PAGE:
Don Grady's Robbie Douglas was one of many retro big-brother TV crushes
When word came Wednesday of the death of Don Grady, who played Robbie Douglas on "My Three Sons," many a now-grown girl felt the sting of losing one of her childhood big-brother crushes.
There was a period in the 1960s-1980s when big brothers were a staple of TV sitcoms in a way they aren't today. Whether you were the youngest of seven or an only child, you only needed to turn on the set to feel a part of a rollicking, loving family, and so many of them had at least one big brother leading the clan.
These were big bros to be proud of. They were always handsome, always polite, and it was easy to imagine them quarterbacking the family in a game of touch football or gently carrying the littlest family member home from a picnic or fireworks show.
Here are a few of our favorite retro TV big brothers.
Robbie Douglas, 'My Three Sons'
We have to start with the late Don Grady. Robbie Douglas was one of the handsomest of the TV brothers, but he wasn't originally the oldest son. In the early days of the show, Mike was the oldest Douglas son, but when actor Tim Considine was written out, the sons shifted. Robbie became the oldest and orphan Ernie was adopted to keep the number of sons at three. Robbie was a great big brother, though, and eventually he married college classmate Katie, who gave birth to triplets -- the next generation of "My Three Sons."
Wally Cleaver, 'Leave It to Beaver'
The oldest big brother on our list -- "Beaver" actually began in the 1950s -- Wally set the gold standard for others to follow. Part of his appeal was that even though he was a heartbreakingly handsome athlete who made the girls swoon, he didn't know it. With his parents, and little brother Beaver, he was a humble goofball, always there for his mischievous little bro and a prime part of the family team.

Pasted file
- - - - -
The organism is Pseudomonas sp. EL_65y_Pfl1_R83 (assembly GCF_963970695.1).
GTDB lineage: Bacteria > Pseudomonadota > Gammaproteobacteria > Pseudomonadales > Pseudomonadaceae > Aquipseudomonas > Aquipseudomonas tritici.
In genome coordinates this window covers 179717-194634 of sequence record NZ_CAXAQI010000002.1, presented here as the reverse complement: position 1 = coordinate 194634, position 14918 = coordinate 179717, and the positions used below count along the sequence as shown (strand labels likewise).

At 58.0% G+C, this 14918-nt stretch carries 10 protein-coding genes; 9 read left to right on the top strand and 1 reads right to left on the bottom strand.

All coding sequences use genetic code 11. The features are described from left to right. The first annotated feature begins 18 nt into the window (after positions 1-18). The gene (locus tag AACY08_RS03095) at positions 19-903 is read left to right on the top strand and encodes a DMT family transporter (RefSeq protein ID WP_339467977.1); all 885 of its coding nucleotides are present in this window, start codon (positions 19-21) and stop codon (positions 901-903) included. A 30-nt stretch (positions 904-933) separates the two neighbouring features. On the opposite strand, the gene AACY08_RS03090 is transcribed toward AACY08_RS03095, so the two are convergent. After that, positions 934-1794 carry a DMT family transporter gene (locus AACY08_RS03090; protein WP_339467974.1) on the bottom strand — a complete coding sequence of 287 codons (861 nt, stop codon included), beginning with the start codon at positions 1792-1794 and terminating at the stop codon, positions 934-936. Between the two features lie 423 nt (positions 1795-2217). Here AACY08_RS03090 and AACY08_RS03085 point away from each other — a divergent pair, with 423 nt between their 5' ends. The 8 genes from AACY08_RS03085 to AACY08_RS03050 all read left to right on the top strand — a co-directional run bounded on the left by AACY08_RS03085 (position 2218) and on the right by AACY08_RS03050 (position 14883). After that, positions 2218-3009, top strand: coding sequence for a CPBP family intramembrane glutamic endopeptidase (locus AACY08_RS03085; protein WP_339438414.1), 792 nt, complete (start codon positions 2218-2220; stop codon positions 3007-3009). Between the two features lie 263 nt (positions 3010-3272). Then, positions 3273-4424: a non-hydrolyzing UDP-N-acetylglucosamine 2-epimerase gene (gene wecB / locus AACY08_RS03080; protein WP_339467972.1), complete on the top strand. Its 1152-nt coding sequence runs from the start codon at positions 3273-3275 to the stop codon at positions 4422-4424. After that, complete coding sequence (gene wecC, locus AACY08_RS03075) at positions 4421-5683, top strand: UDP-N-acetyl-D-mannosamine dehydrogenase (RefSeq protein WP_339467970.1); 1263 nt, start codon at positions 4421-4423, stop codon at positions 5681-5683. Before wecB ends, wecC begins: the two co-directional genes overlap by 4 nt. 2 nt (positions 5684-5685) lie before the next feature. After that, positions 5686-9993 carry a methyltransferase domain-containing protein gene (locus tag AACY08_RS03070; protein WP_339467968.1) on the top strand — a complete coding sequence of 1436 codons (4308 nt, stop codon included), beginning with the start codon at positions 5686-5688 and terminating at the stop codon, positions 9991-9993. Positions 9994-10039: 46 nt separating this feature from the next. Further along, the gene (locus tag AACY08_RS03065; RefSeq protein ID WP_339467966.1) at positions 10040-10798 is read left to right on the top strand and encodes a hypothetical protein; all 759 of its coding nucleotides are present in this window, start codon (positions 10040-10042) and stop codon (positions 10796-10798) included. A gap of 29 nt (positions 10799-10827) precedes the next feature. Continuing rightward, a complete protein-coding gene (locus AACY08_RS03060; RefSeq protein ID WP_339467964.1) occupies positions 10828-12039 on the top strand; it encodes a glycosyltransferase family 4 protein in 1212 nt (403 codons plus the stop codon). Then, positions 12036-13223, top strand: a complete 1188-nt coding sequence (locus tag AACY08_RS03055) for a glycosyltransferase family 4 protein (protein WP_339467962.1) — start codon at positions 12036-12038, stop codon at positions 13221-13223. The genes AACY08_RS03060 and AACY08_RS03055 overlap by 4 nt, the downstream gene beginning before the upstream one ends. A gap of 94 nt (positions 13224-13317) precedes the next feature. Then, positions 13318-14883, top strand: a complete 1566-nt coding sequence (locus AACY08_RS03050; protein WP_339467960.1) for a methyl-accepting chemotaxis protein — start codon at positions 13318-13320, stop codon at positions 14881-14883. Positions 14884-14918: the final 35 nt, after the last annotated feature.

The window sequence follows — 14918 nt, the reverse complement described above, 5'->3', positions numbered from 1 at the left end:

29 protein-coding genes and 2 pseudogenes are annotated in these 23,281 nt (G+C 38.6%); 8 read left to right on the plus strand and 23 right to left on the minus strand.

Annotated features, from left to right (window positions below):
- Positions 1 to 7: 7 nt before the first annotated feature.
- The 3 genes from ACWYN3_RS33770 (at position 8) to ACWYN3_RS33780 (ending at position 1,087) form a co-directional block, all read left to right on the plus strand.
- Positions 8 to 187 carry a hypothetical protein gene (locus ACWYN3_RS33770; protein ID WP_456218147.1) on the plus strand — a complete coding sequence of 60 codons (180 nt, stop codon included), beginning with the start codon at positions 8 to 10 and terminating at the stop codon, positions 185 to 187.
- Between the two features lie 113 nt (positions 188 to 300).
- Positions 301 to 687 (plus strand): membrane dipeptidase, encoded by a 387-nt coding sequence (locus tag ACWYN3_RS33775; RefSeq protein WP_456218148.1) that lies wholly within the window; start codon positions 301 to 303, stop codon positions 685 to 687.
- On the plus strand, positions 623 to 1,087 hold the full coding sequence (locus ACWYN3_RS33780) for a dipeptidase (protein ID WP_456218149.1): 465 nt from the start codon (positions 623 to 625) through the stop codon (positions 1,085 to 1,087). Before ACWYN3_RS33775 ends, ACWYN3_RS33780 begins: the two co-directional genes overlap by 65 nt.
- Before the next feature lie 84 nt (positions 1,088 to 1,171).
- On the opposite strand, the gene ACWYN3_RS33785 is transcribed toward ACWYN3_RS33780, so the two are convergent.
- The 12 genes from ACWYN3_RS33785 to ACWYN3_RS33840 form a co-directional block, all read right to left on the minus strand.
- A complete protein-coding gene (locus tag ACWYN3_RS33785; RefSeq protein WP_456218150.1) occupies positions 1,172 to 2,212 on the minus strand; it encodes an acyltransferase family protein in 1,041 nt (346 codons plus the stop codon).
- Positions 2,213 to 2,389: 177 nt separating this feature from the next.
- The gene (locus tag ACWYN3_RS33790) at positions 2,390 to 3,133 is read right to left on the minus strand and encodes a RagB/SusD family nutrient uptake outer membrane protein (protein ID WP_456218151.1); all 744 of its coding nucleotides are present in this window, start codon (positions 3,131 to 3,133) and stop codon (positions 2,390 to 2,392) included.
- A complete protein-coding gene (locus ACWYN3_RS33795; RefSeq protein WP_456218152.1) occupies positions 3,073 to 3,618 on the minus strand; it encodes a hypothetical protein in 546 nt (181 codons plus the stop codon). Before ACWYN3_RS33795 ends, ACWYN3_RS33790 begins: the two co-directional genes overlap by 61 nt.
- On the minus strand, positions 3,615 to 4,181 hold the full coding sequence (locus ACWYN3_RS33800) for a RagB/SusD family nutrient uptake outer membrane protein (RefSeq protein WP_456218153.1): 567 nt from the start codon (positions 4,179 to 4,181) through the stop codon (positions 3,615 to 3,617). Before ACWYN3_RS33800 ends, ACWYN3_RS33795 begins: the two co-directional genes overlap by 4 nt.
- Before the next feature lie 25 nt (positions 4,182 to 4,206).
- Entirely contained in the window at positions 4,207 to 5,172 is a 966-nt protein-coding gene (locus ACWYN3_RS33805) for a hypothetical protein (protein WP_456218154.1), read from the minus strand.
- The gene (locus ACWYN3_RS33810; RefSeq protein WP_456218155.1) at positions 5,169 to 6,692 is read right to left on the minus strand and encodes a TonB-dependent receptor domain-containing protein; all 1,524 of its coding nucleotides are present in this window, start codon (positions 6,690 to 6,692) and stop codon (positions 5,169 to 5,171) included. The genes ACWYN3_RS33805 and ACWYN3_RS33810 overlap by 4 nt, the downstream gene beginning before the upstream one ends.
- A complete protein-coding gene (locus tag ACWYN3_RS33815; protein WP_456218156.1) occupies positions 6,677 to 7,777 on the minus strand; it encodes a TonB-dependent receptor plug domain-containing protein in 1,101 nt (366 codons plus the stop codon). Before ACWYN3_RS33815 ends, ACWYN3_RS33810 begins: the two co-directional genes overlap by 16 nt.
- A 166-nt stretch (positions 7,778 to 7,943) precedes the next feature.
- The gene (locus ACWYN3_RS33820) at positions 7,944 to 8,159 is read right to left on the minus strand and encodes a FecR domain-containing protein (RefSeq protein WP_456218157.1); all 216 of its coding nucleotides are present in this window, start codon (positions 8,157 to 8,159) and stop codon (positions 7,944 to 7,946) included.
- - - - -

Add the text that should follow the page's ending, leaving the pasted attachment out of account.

Keith Partridge, 'The Partridge Family'
Hunky David Cassidy soon grew tired of his clean-cut image as Keith Partridge, lead singer of the Partridge Family and locker-poster heartthrob, even appearing nude (the photo was cropped) on the cover of Rolling Stone. But girls didn't tire of his gentle big-brother image and that irresistible feathered hair. We longed to ride that crazy multi-colored bus with him, and sit in the audience as he crooned "I Think I Love You."
Greg Brady, 'The Brady Bunch'
It was no surprise to 1970s TV watchers that Greg (Barry Williams) and Marcia (Maureen McCormick) snuck some kisses during the filming of "The Brady Bunch." After all, they weren't even biological siblings on the show, let alone in real life, and who could resist the many charms of Greg? Whether he was directing the blended family in a movie about Pilgrims or leading the family singing groups (the Silver Platters and the Brady Six), Greg was the big brother -- and the big crush -- 1970s girls adored.
Richie Cunningham, 'Happy Days'
Lucky Joanie. Red-headed Richie was no Fonzie, no epitome of leather-jacketed cool, but he was the ultimate big brother with a good head on his shoulders. He may not have had the teen idol looks of some of the other big brothers, but there was no denying the appeal of his clean-cut appearance and solid midwestern morals. Joanie loves Chachi, but we loved Richie. (And yes, for purists, there was an EVEN OLDER Cunningham brother -- the rarely seen Chuck.)
Theo Huxtable, 'The Cosby Show'
Big brothers had started to fade off of shows in the 1980s, and Theo Huxtable wasn't even the oldest in his family -- Sondra and Denise came first. But to Vanessa, Rudy, and later little Olivia, Theo was a great big bro. Sure, he was a little more hapless (that Gordon Gartrell shirt!) and a lot less suave than the brothers of decades past, but he was always funny and sweet, and by the time he was working with dyslexic kids as a college student, we loved him all the more.
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